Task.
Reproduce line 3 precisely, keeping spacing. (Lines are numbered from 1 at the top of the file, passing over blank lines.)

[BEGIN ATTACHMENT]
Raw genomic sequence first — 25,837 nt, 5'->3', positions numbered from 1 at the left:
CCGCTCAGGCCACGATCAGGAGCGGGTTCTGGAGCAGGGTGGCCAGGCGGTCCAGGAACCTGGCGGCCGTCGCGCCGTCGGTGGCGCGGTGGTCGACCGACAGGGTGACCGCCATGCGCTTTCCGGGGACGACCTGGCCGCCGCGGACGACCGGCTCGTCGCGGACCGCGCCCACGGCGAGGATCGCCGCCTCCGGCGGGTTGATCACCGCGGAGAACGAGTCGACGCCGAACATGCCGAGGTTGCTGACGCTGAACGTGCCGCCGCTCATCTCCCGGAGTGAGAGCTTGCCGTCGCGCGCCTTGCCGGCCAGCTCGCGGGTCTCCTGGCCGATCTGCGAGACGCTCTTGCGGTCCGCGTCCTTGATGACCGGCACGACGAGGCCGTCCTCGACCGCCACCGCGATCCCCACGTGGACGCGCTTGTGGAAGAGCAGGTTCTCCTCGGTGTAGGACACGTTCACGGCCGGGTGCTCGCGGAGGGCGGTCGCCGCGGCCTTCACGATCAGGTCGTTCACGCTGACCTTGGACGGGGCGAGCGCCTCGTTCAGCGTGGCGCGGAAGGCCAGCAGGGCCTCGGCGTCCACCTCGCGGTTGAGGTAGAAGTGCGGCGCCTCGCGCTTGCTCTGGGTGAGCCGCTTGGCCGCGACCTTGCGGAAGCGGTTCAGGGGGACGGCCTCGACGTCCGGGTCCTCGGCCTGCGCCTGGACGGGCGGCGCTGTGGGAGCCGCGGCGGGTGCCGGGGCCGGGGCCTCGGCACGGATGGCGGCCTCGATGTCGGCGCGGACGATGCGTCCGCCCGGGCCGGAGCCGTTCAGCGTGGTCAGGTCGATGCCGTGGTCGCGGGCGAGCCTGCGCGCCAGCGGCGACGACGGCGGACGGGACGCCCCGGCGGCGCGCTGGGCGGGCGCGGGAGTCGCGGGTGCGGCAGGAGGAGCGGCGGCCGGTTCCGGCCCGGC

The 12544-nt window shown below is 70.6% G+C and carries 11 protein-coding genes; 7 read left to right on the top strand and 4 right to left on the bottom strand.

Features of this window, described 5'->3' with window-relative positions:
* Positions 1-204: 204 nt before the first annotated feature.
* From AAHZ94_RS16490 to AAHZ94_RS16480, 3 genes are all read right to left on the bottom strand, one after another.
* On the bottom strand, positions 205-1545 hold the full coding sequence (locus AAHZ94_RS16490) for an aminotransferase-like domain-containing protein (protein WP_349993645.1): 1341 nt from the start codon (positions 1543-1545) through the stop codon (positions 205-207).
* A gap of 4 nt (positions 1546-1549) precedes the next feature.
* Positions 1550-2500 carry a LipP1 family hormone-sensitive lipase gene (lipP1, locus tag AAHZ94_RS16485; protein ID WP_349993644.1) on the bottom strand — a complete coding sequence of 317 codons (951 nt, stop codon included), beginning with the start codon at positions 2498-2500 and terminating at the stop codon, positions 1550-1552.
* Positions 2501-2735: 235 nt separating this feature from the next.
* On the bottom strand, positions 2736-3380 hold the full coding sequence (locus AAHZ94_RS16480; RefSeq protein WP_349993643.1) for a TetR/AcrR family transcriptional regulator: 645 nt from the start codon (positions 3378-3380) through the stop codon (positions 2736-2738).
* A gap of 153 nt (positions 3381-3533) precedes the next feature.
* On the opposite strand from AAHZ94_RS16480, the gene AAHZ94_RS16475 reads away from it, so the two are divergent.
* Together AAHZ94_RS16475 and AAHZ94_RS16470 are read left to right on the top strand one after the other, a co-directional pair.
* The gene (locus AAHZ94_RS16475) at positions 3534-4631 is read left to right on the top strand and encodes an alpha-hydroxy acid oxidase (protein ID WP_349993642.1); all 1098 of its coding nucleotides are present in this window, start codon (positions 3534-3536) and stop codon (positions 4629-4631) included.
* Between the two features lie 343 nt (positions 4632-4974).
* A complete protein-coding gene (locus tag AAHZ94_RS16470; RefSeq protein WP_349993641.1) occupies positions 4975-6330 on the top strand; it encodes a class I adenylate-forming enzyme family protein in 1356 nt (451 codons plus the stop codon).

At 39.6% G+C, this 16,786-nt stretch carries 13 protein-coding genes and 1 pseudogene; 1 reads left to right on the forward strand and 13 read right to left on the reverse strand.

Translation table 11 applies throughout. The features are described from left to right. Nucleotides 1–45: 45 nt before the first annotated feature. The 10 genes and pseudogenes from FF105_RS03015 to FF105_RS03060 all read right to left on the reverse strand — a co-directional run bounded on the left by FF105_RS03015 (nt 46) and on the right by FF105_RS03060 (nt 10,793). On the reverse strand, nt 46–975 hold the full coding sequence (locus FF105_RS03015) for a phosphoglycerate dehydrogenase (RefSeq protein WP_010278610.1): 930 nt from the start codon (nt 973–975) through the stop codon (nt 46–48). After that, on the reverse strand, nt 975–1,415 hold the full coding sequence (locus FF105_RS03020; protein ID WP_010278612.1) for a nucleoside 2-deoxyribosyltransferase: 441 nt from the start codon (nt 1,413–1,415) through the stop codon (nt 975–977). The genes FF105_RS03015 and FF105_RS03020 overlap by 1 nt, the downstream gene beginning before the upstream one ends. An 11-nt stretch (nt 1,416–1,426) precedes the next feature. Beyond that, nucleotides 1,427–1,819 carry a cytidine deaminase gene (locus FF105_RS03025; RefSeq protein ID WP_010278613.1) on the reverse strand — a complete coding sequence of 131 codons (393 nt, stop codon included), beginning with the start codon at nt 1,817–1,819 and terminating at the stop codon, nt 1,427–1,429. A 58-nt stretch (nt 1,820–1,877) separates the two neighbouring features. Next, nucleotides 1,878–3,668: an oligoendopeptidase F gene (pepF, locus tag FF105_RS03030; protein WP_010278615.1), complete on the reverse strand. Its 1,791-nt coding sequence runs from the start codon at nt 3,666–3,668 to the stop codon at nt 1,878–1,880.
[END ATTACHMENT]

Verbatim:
The 12544-nt window shown below is 70.6% G+C and carries 11 protein-coding genes; 7 read left to right on the top strand and 4 right to left on the bottom strand.